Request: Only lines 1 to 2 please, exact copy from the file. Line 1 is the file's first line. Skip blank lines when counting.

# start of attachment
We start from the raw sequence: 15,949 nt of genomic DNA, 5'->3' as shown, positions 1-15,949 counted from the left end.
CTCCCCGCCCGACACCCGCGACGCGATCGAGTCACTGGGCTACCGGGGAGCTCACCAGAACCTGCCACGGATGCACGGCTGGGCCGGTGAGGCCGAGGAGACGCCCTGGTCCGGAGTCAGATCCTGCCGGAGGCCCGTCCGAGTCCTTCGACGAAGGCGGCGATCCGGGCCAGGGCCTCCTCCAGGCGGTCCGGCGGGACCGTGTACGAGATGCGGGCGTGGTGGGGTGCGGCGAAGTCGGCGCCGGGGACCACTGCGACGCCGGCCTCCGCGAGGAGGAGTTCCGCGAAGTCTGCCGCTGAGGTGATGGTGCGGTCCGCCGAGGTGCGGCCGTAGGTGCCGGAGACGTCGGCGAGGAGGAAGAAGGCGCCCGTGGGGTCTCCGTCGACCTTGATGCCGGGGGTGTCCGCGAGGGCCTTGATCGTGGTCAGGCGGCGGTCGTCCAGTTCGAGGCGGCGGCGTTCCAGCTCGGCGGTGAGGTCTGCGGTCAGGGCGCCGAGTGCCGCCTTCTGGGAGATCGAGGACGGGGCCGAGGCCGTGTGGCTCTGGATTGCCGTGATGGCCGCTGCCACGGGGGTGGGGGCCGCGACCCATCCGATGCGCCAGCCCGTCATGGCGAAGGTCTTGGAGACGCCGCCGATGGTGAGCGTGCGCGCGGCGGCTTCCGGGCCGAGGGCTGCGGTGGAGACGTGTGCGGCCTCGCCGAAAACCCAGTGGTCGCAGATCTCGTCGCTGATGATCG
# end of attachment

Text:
We start from the raw sequence: 15,949 nt of genomic DNA, 5'->3' as shown, positions 1-15,949 counted from the left end.
CTCCCCGCCCGACACCCGCGACGCGATCGAGTCACTGGGCTACCGGGGAGCTCACCAGAACCTGCCACGGATGCACGGCTGGGCCGGTGAGGCCGAGGAGACGCCCTGGTCCGGAGTCAGATCCTGCCGGAGGCCCGTCCGAGTCCTTCGACGAAGGCGGCGATCCGGGCCAGGGCCTCCTCCAGGCGGTCCGGCGGGACCGTGTACGAGATGCGGGCGTGGTGGGGTGCGGCGAAGTCGGCGCCGGGGACCACTGCGACGCCGGCCTCCGCGAGGAGGAGTTCCGCGAAGTCTGCCGCTGAGGTGATGGTGCGGTCCGCCGAGGTGCGGCCGTAGGTGCCGGAGACGTCGGCGAGGAGGAAGAAGGCGCCCGTGGGGTCTCCGTCGACCTTGATGCCGGGGGTGTCCGCGAGGGCCTTGATCGTGGTCAGGCGGCGGTCGTCCAGTTCGAGGCGGCGGCGTTCCAGCTCGGCGGTGAGGTCTGCGGTCAGGGCGCCGAGTGCCGCCTTCTGGGAGATCGAGGACGGGGCCGAGGCCGTGTGGCTCTGGATTGCCGTGATGGCCGCTGCCACGGGGGTGGGGGCCGCGACCCATCCGATGCGCCAGCCCGTCATGGCGAAGGTCTTGGAGACGCCGCCGATGGTGAGCGTGCGCGCGGCGGCTTCCGGGCCGAGGGCTGCGGTGGAGACGTGTGCGGCCTCGCCGAAAACCCAGTGGTCGCAGATCTCGTCGCTGATGATCG